I know the big fellow doesn’t like being reminded ‘The Stand’ is a favourite of most fans, bemoaning that ‘Stand-fans’ wouldn’t care if he’d never written another word but that is really not true. ‘The Stand’ welded many of us on and we hung out, we still hang out, for every new book and short story.
What inspired you to want to collate everything King has ever written/created. How did you motivate yourself to even take on such a task?
Well, I’d been a freelance journalist through my university years and did quite well both in terms of getting published and in terms of earnings in those days. I pitched a few books (non-fiction) but didn’t get a bite. Then my corporate career took off and I began concentrating on that and left writing behind. I came back to it twenty years later, at the beginning of this century (wow, think about that, being far enough into a new century that we can talk that way) when I woke up one day and remembered how much I had enjoyed writing.
I am one of those people who can work a 10-12 hour workday and then write for a few hours, at the end of which I feel totally refreshed and relaxed. Writing is cathartic for me. So, when I decided to write again I retained my earlier view that if you write you should get paid for it (not for everyone I know, but as a freelancer you soon learn to focus on consistent, paying markets). I basically developed a business plan for myself that played on my perceived strengths – I knew I could get paid for non-fiction and I knew King’s work intimately; combined with what the market might want – if a book about King couldn’t sell, what would?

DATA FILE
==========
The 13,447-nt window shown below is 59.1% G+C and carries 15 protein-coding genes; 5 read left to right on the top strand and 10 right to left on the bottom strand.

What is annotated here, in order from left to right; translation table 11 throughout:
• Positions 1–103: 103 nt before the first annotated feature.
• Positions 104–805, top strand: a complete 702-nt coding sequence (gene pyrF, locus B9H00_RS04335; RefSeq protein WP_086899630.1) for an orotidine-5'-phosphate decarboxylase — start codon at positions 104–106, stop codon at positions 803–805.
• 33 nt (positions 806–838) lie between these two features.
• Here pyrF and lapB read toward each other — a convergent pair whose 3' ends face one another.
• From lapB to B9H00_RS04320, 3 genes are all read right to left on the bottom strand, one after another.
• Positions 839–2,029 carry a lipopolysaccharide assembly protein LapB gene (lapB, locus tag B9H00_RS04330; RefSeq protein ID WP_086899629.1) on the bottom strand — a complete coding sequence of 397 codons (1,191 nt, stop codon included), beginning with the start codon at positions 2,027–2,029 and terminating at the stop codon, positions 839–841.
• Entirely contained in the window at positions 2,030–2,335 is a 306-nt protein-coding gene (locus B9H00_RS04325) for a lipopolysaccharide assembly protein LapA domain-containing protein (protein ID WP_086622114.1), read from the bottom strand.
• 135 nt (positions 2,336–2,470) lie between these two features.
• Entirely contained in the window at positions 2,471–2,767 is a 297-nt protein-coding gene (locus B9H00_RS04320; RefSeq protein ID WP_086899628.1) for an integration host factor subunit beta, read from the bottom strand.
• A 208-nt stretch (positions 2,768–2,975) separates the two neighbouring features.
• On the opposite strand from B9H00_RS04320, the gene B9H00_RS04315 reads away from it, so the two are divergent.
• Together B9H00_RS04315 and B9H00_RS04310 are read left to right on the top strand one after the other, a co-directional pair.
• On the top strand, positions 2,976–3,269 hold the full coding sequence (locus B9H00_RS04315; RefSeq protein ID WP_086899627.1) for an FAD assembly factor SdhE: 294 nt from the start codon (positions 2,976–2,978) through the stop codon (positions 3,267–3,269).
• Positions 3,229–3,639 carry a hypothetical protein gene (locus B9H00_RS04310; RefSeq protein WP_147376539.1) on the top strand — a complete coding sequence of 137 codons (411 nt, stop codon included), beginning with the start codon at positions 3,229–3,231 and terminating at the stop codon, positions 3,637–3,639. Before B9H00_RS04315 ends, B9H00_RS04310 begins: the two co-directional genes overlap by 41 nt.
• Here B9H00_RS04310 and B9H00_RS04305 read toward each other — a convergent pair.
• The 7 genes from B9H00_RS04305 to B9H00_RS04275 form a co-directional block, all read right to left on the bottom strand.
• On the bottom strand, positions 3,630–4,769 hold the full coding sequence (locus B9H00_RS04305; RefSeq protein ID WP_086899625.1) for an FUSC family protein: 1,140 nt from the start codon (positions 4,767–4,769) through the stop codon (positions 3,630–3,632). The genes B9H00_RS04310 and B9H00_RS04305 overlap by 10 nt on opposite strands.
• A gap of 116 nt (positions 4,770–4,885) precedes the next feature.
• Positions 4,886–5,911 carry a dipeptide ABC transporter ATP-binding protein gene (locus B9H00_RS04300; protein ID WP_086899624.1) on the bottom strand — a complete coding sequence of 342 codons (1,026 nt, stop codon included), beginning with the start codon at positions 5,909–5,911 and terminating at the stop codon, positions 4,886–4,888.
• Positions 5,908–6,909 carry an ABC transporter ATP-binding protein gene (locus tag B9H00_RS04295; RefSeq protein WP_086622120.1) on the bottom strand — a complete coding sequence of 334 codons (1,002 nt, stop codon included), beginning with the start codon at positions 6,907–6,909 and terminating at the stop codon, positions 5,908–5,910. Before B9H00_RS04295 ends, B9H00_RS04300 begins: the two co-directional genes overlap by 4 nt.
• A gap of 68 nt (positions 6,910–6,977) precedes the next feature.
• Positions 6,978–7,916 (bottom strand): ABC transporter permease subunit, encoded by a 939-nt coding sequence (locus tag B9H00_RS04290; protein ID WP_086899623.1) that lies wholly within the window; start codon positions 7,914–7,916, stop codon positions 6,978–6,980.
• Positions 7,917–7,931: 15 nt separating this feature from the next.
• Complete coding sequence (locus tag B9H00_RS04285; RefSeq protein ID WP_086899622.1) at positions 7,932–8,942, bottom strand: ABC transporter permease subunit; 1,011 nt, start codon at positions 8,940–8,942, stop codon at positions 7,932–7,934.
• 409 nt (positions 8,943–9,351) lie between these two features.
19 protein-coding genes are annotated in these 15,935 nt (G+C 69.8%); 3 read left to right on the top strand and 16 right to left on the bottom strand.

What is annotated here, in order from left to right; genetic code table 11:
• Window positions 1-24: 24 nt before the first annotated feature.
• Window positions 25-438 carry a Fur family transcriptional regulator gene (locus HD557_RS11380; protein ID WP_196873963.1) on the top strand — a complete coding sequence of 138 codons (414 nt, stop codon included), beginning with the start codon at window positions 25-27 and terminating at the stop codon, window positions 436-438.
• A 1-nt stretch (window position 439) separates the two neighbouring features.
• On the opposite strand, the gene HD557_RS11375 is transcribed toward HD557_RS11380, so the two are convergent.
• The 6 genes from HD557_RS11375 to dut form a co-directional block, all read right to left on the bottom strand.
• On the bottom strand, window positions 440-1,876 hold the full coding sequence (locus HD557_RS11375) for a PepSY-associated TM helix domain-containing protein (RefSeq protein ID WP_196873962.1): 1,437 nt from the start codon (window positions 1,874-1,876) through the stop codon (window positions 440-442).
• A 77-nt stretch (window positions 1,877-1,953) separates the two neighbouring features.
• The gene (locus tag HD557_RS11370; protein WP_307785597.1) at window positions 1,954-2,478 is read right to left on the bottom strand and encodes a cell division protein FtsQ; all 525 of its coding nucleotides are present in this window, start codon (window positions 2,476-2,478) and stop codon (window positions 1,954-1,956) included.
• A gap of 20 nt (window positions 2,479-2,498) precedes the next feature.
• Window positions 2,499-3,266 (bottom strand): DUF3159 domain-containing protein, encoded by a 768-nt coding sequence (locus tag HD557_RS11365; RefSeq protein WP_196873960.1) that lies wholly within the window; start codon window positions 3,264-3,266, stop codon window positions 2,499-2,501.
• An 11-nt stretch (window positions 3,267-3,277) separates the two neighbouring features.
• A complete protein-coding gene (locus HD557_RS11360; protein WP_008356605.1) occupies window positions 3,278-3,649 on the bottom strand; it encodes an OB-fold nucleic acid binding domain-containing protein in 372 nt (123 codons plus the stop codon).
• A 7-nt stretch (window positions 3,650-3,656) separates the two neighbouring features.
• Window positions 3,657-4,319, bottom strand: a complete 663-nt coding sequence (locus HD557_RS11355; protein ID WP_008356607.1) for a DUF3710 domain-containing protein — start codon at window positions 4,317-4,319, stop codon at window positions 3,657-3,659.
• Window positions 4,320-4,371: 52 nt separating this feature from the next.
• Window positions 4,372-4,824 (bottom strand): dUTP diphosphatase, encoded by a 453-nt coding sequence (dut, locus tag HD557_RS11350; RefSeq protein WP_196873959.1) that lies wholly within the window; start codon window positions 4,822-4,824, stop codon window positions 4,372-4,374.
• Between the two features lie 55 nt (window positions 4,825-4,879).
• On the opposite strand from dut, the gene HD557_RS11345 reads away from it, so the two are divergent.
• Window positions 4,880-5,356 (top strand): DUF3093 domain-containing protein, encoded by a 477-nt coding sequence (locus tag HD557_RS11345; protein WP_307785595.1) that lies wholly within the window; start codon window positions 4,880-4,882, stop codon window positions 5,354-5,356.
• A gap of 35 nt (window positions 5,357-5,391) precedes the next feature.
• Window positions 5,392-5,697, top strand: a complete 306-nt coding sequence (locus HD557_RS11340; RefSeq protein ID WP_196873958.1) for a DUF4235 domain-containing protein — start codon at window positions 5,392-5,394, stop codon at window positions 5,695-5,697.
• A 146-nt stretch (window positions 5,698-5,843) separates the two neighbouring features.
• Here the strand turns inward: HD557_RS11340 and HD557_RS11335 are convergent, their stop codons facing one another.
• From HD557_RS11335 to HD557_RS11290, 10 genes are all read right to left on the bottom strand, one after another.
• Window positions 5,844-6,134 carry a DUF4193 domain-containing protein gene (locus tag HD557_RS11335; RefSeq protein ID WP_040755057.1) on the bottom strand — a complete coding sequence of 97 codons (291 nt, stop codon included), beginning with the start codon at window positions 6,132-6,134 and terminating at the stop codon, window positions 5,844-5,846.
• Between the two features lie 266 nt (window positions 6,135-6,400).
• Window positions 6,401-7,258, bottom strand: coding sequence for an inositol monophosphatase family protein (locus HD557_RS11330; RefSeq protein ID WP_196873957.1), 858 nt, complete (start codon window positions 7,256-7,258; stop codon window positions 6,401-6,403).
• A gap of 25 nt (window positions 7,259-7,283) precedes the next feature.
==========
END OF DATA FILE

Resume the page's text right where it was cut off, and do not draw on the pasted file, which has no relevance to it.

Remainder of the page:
Then I made a big mistake (one that paid off). I formed a partnership with David Rawsthorne and Norma Blackburn to compile ‘The Complete Guide to the Works of Stephen King’ – this turned out to be over 6000 pages on compact disk – an ‘electronic book’ (which was unusual in 2003). The mistake was the word ‘Complete’ – I am a perfectionist and having decided to be ‘complete’ meant I would have to somehow access the really obscure King stuff, including his Papers at the University of Maine Fogler Library. And in those Papers are unpublished novels and so on that can only be read with King’s written permission. A daunting task indeed, especially as I live about as far away from Maine as you can get and I had no contact with King.
What to do? I wrote to his office saying I’d like to travel to Maine from Australia and I had allowed three weeks to sit in the Fogler reading the materials there for my project but that I needed SK’s written permission to read the ‘Restricted’ works. To my delight I got a very quick answer from Steve’s wonderful PA (who is now a good personal friend) saying something to the effect that Steve had said if I was silly enough to travel all the way from Australia and sit in a Library for three weeks I was welcome to read the Restricted materials!